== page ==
“These grants are an important reminder of the role that our institutions play not only in the academy but also in the local community,” said Carlos E. Santiago, Massachusetts Commissioner of Higher Education. “I am delighted to see our public universities work toward clean energy goals that will positively impact individual campuses as well as taxpayers and residents in the cities and towns where they are located.”
The Feasibility Studies Program for State Entities, part of the Leading by Example Clean Energy Grant Program, seeks to support state agency efforts to develop and install a range of clean energy technologies at state facilities that result in reduced energy use, lower greenhouse gas emissions and lower energy costs.
The Leading by Example program works collaboratively with state agencies to meet specific targets for greenhouse gas emission reductions, energy consumption reduction and renewable energy procurements. Since 2007, state agencies and public higher education campuses have made significant progress, including collectively reducing greenhouse gas emissions by 26 percent, generating 19 percent of electricity demand from onsite renewable and combined heat and power sources, installing over 27 megawatts of solar capacity, reducing heating oil use by 84 percent, and installing 158 electric vehicle charging stations.
Since 2018, LBE has awarded over $500,000 to nine projects for feasibility studies for solar canopies, battery storage, renewable fuels, and electric vehicle charging stations at state agencies and public institutions of higher education.
“We’re grateful for the administration’s support of our energy feasibility study, which will provide a roadmap for Salem State while also guiding others who will be transitioning from a gas-powered steam plant to clean energy,” said SSU President John Keenan. “Efforts like this are crucial as we develop an energy plan that will direct us to our goal of carbon neutrality by 2050.”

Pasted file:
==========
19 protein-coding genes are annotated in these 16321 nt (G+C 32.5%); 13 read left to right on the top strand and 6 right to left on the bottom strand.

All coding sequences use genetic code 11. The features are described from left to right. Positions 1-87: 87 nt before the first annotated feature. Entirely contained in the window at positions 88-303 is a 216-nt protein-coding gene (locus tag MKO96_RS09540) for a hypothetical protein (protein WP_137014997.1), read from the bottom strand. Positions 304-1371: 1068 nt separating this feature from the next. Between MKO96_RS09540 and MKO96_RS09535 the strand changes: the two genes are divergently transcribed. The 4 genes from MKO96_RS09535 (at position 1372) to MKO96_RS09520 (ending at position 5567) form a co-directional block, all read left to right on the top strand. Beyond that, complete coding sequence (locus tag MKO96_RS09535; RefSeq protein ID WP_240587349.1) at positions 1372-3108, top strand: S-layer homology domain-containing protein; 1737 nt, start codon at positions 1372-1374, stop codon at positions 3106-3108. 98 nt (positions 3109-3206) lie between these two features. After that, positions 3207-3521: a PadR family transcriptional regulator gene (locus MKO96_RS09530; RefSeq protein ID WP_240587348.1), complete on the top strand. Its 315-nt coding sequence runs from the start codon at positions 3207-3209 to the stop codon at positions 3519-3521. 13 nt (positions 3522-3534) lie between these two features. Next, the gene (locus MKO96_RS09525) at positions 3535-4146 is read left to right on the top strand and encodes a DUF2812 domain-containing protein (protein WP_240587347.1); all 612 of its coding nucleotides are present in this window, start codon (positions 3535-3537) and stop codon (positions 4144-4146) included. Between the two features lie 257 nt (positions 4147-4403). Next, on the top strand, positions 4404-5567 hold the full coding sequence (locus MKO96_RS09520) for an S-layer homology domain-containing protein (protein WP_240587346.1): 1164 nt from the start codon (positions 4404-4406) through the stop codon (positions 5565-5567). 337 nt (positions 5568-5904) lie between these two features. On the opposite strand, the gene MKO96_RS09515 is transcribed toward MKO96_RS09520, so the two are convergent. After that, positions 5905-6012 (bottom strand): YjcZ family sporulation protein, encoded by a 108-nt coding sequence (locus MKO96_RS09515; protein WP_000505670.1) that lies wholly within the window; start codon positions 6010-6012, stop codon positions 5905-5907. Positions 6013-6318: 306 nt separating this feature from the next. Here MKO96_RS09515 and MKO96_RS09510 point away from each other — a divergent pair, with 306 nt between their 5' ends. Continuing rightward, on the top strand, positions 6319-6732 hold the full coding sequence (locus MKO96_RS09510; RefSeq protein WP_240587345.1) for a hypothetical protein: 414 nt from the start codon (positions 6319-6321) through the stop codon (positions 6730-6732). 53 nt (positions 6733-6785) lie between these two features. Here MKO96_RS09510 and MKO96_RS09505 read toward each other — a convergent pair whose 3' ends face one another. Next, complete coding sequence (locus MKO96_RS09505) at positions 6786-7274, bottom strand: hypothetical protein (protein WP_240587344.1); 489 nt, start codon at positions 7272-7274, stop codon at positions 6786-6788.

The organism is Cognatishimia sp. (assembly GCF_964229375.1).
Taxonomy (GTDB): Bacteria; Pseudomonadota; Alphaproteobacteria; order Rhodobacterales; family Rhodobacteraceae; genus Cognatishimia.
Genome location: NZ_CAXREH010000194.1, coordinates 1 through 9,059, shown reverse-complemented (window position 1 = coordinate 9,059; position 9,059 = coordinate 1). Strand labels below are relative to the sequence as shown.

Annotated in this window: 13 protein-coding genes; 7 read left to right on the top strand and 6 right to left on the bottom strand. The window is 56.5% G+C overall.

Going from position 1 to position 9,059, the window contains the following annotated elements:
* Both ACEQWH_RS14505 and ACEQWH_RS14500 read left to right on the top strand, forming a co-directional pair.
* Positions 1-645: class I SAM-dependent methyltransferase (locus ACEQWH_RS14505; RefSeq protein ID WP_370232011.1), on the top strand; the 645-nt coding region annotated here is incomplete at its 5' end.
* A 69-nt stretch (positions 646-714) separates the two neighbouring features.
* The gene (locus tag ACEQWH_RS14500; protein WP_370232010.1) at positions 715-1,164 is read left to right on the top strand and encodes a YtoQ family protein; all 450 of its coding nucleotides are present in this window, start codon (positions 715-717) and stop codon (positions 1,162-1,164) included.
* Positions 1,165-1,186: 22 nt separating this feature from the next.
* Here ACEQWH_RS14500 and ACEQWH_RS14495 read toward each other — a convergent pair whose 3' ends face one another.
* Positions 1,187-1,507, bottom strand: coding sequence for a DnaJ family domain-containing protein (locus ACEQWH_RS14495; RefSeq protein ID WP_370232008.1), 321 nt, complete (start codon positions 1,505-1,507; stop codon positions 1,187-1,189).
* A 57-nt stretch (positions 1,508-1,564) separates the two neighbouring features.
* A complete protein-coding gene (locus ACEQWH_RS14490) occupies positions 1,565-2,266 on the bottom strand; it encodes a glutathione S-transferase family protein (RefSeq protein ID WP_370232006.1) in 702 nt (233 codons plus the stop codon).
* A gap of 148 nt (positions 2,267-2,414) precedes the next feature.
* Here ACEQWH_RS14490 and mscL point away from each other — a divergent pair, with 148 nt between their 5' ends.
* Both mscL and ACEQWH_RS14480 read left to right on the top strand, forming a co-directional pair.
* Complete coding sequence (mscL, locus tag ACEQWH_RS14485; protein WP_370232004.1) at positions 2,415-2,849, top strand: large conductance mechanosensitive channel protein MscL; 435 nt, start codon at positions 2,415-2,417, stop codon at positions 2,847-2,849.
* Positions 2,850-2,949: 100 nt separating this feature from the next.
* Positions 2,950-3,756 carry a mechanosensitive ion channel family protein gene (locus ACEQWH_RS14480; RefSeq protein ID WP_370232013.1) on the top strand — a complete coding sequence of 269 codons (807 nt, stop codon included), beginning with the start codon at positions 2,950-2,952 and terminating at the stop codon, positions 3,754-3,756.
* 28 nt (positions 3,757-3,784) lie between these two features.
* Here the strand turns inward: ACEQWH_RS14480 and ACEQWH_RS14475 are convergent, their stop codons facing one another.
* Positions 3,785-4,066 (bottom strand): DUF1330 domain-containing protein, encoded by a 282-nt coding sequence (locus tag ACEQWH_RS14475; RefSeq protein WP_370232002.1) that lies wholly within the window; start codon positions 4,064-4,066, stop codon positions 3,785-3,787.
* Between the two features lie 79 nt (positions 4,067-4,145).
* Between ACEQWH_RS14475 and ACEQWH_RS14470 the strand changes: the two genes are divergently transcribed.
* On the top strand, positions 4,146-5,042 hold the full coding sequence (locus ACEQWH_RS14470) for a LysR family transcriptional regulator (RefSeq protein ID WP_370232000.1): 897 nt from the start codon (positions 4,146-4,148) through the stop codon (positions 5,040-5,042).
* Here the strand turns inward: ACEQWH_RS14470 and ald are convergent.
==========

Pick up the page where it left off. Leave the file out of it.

“I want to thank the Baker-Polito Administration for their leadership on this issue and their support of UMass Dartmouth’s ambitions to reduce our carbon emissions,” said UMass Dartmouth Chancellor Robert E. Johnson. “The entire UMass Dartmouth community has mobilized to fight climate change and create a more sustainable future not just for our students, but for the health of our planet.”
“As the highest ranked university for sustainability in Massachusetts, UMass Lowell continues to lead by example. This important study will allow us to identify and prioritize renewable energy options for our campus while also offering new teaching and research opportunities which is a hallmark of UMass Lowell’s comprehensive sustainability program,” said UMass Lowell Chancellor Jacqueline Moloney. “I thank Governor Baker and his team for being such great partners to UMass Lowell. Our combined efforts will save millions of operating dollars, provide employment opportunities for Massachusetts residents, and reduce our impact on the environment.”
The program is funded by an allocation of Alternative Compliance Payment (ACP) funds. ACP funds are paid by electric retail suppliers if they have insufficient Renewable or Alternative Energy Certificates to meet their compliance obligations under the Renewable and Alternative Portfolio Standard programs.